Kathmandu, Jan 16 (EFE).- Rescuers Monday resumed a search for four missing passengers from a Nepal plane that crashed a day ago, killing 68 people from the 72 onboard.
The ATR-72 aircraft operated by Yeti Airlines crashed around 10.30 am on Sunday in the Pokhara district, a popular tourist destination around 200 km west of the capital.
Yeti Airlines spokesperson Sudarshan Bartaula said the aircraft carried 68 passengers and four crew members. It crashed while trying to land at the Pokhara International Airport.
The search operation was called off on Monday night due to low visibility.
Rescuers reached the crash site early in the morning to search for the four missing and recover the bodies from the plane debris.
Tek Bahadur KC, Chief District Officer of Kaski, told Efe that security persons were trying to pull bodies spotted on Seti River Gorge.
The official said the identified bodies would be handed over to relatives after performing autopsies on them.
The civil aviation body confirmed 68 dead as of Sunday evening.
Local media has reported that around a dozen passengers were foreigners.
Videos on social media showed thick columns of smoke coming out of the accident site.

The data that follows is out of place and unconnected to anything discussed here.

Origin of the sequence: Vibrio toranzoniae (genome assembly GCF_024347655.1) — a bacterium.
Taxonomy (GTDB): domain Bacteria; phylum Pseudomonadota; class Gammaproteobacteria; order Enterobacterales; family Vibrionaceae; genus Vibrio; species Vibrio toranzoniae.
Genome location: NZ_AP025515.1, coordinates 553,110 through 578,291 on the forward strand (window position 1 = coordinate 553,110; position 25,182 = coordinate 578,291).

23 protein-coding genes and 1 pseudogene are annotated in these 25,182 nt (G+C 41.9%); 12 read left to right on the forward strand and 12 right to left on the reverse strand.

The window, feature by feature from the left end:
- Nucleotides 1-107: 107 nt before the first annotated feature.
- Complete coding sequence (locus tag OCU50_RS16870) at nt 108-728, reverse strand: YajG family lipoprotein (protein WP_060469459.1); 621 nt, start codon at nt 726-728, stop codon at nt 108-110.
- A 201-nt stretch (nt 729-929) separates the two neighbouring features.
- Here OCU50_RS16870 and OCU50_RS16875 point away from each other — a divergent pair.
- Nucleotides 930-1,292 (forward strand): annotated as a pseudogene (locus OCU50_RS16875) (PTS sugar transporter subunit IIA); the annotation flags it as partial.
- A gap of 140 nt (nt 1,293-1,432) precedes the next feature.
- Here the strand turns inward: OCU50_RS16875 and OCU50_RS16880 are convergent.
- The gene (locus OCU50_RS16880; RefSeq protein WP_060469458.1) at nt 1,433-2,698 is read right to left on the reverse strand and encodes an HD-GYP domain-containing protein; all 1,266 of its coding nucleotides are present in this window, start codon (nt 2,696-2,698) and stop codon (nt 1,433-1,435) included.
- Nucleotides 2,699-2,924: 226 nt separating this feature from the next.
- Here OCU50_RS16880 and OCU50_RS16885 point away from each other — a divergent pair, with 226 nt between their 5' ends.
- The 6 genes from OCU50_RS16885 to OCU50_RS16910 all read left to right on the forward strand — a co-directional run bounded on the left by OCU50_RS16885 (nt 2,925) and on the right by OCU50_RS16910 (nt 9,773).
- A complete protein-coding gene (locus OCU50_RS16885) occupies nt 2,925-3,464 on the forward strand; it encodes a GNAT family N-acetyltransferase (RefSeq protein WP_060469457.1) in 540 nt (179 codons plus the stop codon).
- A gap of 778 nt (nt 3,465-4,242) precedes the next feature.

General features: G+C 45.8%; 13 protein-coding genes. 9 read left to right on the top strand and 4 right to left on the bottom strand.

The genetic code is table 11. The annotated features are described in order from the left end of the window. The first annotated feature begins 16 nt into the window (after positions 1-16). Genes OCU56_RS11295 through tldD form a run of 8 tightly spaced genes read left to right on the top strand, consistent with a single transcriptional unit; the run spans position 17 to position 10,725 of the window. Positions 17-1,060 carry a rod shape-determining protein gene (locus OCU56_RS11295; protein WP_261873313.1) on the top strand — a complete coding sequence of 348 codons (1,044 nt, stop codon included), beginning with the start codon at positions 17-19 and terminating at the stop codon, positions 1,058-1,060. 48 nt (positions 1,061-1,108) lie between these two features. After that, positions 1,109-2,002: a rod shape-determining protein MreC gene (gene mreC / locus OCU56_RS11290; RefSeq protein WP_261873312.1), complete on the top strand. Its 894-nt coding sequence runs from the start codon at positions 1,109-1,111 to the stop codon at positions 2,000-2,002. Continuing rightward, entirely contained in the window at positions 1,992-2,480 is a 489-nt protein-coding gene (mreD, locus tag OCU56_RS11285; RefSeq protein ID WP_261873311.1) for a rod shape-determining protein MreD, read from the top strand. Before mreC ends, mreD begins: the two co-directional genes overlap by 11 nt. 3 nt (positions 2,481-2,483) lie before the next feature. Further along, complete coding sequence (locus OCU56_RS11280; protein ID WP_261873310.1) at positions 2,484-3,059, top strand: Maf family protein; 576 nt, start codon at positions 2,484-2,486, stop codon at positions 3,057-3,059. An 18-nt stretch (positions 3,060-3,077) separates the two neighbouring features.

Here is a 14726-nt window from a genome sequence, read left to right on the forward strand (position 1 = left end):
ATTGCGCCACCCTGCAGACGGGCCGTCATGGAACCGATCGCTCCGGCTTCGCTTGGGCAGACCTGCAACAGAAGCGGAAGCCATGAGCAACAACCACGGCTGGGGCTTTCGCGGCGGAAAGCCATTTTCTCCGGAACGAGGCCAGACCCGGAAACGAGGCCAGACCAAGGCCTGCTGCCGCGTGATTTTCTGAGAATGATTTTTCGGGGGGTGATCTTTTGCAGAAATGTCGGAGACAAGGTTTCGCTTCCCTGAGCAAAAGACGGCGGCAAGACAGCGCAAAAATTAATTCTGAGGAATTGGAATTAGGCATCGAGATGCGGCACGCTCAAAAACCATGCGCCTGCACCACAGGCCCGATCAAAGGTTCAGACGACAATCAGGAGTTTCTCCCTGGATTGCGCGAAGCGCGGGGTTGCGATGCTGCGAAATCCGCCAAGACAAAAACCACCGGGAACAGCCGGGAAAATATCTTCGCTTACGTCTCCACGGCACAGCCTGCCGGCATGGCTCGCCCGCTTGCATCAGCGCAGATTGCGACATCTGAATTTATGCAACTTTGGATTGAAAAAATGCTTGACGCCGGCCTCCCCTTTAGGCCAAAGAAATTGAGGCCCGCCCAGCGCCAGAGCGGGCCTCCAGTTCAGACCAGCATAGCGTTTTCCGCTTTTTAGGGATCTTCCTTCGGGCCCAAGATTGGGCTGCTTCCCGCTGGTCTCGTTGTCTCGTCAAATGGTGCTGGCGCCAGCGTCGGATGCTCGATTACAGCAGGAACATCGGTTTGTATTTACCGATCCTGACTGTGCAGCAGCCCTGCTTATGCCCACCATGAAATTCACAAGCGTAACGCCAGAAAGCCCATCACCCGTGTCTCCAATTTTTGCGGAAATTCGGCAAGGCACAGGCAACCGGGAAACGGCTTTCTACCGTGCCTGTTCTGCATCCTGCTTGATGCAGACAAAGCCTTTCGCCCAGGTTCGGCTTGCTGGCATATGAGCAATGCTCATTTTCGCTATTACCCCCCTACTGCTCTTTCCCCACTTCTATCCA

The Pokhara airport connects Jomsom high up in the Himalayas.
Jomsom is a popular destination for foreign tourists who want to visit Mt Annapurna (8,091 meters) or the Mustang region. It is also a transit hub for Hindu pilgrims.
Nepal, which houses eight of the world’s 14 highest mountains, including Mt Everest, has a poor flight safety record and witnesses accidents frequently.
The country has been criticized and sanctioned due to the lack of safety oversight by the aviation authorities, with the European Union denying Nepalese airlines access to its airspace since 2013.
The worst air crash in Nepal in recent years occurred in March 2018, when a Bangladeshi airline AS-Bangla aircraft crashed during landing at Kathmandu International Airport.
The plane carried 67 passengers and four crew members.
The crash killed 51 people, while 20 others survived. EFE